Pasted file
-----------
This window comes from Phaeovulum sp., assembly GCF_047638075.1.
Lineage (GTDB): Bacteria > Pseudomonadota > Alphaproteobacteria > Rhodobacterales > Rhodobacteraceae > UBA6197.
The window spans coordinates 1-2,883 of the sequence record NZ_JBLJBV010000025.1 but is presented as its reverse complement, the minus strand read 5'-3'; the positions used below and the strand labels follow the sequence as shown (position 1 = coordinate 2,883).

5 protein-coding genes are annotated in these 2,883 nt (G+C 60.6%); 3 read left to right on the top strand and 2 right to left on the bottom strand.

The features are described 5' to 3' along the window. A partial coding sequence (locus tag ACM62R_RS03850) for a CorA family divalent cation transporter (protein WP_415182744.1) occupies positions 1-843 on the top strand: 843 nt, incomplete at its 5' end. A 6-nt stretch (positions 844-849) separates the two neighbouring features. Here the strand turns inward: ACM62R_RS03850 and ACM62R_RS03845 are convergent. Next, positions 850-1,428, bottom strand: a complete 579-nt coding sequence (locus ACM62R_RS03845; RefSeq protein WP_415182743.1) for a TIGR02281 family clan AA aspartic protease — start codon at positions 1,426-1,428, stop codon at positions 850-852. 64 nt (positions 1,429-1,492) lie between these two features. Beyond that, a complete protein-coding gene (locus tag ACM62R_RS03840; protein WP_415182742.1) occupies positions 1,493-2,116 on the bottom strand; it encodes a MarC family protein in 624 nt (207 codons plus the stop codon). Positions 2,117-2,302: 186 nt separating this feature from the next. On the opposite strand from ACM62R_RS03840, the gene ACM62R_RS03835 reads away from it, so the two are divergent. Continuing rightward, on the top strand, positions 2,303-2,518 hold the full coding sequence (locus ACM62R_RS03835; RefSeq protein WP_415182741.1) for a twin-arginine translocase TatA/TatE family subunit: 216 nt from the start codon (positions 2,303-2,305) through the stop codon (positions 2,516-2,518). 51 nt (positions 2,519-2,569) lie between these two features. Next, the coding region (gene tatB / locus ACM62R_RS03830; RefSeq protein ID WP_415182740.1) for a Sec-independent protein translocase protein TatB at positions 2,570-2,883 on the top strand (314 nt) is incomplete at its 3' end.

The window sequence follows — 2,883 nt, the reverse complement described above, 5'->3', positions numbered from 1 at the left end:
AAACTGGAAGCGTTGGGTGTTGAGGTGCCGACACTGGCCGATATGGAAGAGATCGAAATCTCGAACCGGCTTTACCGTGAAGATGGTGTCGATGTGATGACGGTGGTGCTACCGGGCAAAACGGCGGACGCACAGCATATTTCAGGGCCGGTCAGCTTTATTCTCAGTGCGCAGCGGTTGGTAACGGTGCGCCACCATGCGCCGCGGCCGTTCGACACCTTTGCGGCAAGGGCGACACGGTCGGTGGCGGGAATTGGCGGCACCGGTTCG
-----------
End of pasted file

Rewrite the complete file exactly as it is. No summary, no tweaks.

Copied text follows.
This window comes from Phaeovulum sp., assembly GCF_047638075.1.
Lineage (GTDB): Bacteria > Pseudomonadota > Alphaproteobacteria > Rhodobacterales > Rhodobacteraceae > UBA6197.
The window spans coordinates 1-2,883 of the sequence record NZ_JBLJBV010000025.1 but is presented as its reverse complement, the minus strand read 5'-3'; the positions used below and the strand labels follow the sequence as shown (position 1 = coordinate 2,883).

5 protein-coding genes are annotated in these 2,883 nt (G+C 60.6%); 3 read left to right on the top strand and 2 right to left on the bottom strand.

The features are described 5' to 3' along the window. A partial coding sequence (locus tag ACM62R_RS03850) for a CorA family divalent cation transporter (protein WP_415182744.1) occupies positions 1-843 on the top strand: 843 nt, incomplete at its 5' end. A 6-nt stretch (positions 844-849) separates the two neighbouring features. Here the strand turns inward: ACM62R_RS03850 and ACM62R_RS03845 are convergent. Next, positions 850-1,428, bottom strand: a complete 579-nt coding sequence (locus ACM62R_RS03845; RefSeq protein WP_415182743.1) for a TIGR02281 family clan AA aspartic protease — start codon at positions 1,426-1,428, stop codon at positions 850-852. 64 nt (positions 1,429-1,492) lie between these two features. Beyond that, a complete protein-coding gene (locus tag ACM62R_RS03840; protein WP_415182742.1) occupies positions 1,493-2,116 on the bottom strand; it encodes a MarC family protein in 624 nt (207 codons plus the stop codon). Positions 2,117-2,302: 186 nt separating this feature from the next. On the opposite strand from ACM62R_RS03840, the gene ACM62R_RS03835 reads away from it, so the two are divergent. Continuing rightward, on the top strand, positions 2,303-2,518 hold the full coding sequence (locus ACM62R_RS03835; RefSeq protein WP_415182741.1) for a twin-arginine translocase TatA/TatE family subunit: 216 nt from the start codon (positions 2,303-2,305) through the stop codon (positions 2,516-2,518). 51 nt (positions 2,519-2,569) lie between these two features. Next, the coding region (gene tatB / locus ACM62R_RS03830; RefSeq protein ID WP_415182740.1) for a Sec-independent protein translocase protein TatB at positions 2,570-2,883 on the top strand (314 nt) is incomplete at its 3' end.

The window sequence follows — 2,883 nt, the reverse complement described above, 5'->3', positions numbered from 1 at the left end:
AAACTGGAAGCGTTGGGTGTTGAGGTGCCGACACTGGCCGATATGGAAGAGATCGAAATCTCGAACCGGCTTTACCGTGAAGATGGTGTCGATGTGATGACGGTGGTGCTACCGGGCAAAACGGCGGACGCACAGCATATTTCAGGGCCGGTCAGCTTTATTCTCAGTGCGCAGCGGTTGGTAACGGTGCGCCACCATGCGCCGCGGCCGTTCGACACCTTTGCGGCAAGGGCGACACGGTCGGTGGCGGGAATTGGCGGCACCGGTTCG